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ICYMI: No One Thinks Pelosi’s Call to Cut Taxes for the Rich Will Cure COVID-19

April 01, 2020

After the New York Times reported that Speaker Pelosi sees a “wonderful opportunity” to cut taxes for the top 1 percent of households by repealing the cap on the SALT deduction, experts across the political spectrum swiftly panned the idea. Democrats held up phase 3 negotiations because they saw it as “a tremendous opportunity to restructure things to fit our vision…”

Politico: Economists pan Pelosi’s proposal to lift cap on state and local tax deductions in next bailout

“Such a change would definitely be a windfall mostly for top earners, experts say. And lifting the limits retroactively, as Pelosi has suggested, would only make matters worse, while not offering many benefits to state governments that are also getting hammered by the current crisis.

“’This is not a good idea,’ said Michael Linden, executive director of the progressive Groundwork Collaborative. ‘It would not help the economy heal, and it would not benefit the people who need help.’”

Wall Street Journal Editorial Board: Pelosi Pitches a Blue-State Bailout

“Democrats have been trying to repeal the SALT cap since tax reform passed. They’ve tried lawsuits, state-level accounting gimmicks and acts of Congress. The last House bill repealing the SALT cap passed in December 2019 but didn’t go anywhere in the Republican-controlled Senate. Mrs. Pelosi may be hoping that in an election-year crisis atmosphere the upper chamber would have no choice.

“Blowing up the state and local tax deduction would reduce the tax base and increase pressure for higher tax rates. It would also make it easier for poorly governed states to rely on soaking their high earners through capital-gains and income taxes, because the federal deduction would ease the burden.”

Center for American Progress:

“[Y]ou could target it to truly middle-class people. The problem is, relatively few middle-class people claim SALT. … [this] doesn’t strike me as the most effective way of targeting economic stimulus.” – Seth Hanlon, Senior Fellow

Tax Foundation: Retroactive SALT Repeal Combines Weak Stimulus with Bad Tax Policy

“A retroactive repeal is the worst of both worlds… It increases the probability that bad tax policy will be made permanent without the certainty to even allow the potential side-benefits to real estate markets and state and local government to materialize.” – Karl Smith, Vice President of Federal Tax and Economic Policy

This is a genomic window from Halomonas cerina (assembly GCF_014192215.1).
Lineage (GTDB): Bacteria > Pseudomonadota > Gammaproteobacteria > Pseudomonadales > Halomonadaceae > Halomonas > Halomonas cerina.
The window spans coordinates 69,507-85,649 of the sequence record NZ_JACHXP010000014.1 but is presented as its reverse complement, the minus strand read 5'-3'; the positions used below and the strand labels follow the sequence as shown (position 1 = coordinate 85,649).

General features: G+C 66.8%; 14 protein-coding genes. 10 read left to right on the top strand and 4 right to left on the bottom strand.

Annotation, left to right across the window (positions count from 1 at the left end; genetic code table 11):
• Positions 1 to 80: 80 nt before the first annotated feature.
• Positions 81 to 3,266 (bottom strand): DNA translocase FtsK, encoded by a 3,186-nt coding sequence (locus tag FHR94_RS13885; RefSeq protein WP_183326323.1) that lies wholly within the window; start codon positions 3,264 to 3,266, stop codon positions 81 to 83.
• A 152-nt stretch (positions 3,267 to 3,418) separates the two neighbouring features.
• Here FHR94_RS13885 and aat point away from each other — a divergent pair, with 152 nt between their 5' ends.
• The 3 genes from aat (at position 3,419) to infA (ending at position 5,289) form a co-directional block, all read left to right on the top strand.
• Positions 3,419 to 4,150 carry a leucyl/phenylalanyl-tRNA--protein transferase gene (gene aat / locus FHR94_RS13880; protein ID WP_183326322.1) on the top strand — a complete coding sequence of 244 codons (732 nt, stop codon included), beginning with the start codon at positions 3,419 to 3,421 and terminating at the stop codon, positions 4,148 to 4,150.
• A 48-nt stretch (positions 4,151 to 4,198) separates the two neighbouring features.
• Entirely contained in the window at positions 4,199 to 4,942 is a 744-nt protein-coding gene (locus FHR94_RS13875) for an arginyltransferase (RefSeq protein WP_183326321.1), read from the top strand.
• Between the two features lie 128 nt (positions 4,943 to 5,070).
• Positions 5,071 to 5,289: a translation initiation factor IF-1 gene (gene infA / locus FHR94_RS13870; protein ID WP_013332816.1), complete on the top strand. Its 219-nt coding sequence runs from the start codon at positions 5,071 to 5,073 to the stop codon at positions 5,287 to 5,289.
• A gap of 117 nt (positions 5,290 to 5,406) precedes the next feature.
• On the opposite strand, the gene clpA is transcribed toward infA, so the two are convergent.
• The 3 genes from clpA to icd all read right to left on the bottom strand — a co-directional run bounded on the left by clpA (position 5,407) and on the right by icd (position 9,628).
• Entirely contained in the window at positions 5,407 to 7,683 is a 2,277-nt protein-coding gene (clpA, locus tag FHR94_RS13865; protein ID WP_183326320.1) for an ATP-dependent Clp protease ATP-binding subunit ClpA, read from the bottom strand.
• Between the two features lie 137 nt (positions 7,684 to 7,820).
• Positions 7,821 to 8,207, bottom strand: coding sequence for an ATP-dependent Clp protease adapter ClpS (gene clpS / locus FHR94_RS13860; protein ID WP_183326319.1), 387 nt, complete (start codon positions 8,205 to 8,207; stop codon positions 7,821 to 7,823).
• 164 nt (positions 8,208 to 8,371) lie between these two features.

Americans for Tax Reform: Pelosi’s Proposed SALT Cap Repeal Would Do Nothing to Address Coronavirus Pandemic or Help Middle Class

“Even progressive leaning groups and lawmakers have criticized proposals to raise the cap.

“For instance, the left leaning Center for Budget and Policy Priorities has stated that this proposal would be ‘regressive and costly.’ The Center for American Progress has stated that repeal of the SALT cap ‘should not be a top priority’ as it would ‘overwhelmingly benefit the wealthy, not the middle class.’

“In addition, Senator Michael Bennet (D-CO) recently criticized efforts to repeal the SALT cap noting that it runs counter to Democrat ideals: ‘We can say we’re for a progressive tax bill and for fighting inequality, or we can support the SALT deduction, but it’s really hard to do both of those things.’”

New York Post Editorial Board: “Does Nancy Pelosi Know About the Coronavirus Outbreak?

“…[H]er idea has nothing to do with boosting the economy and everything to do with helping Dems in blue states, like California, New York, New Jersey and Illinois. More than half the benefits of a repeal would go to folks making more than $1 million.”

Business Insider: Nancy Pelosi’s idea to retroactively lift the limit on state and local tax deductions would be almost useless for people who need the most help

“Yet that measure would do almost nothing for most people catching the economic brunt of the virus’ fallout, like hourly workers. Instead, the tax cut would shower wealthier households with additional cash to spend.

“The Committee for a Responsible Federal Budget found in an analysis last year that repealing the SALT cap would primarily benefit millionaires with a tax cut of nearly $60,000 per year.”

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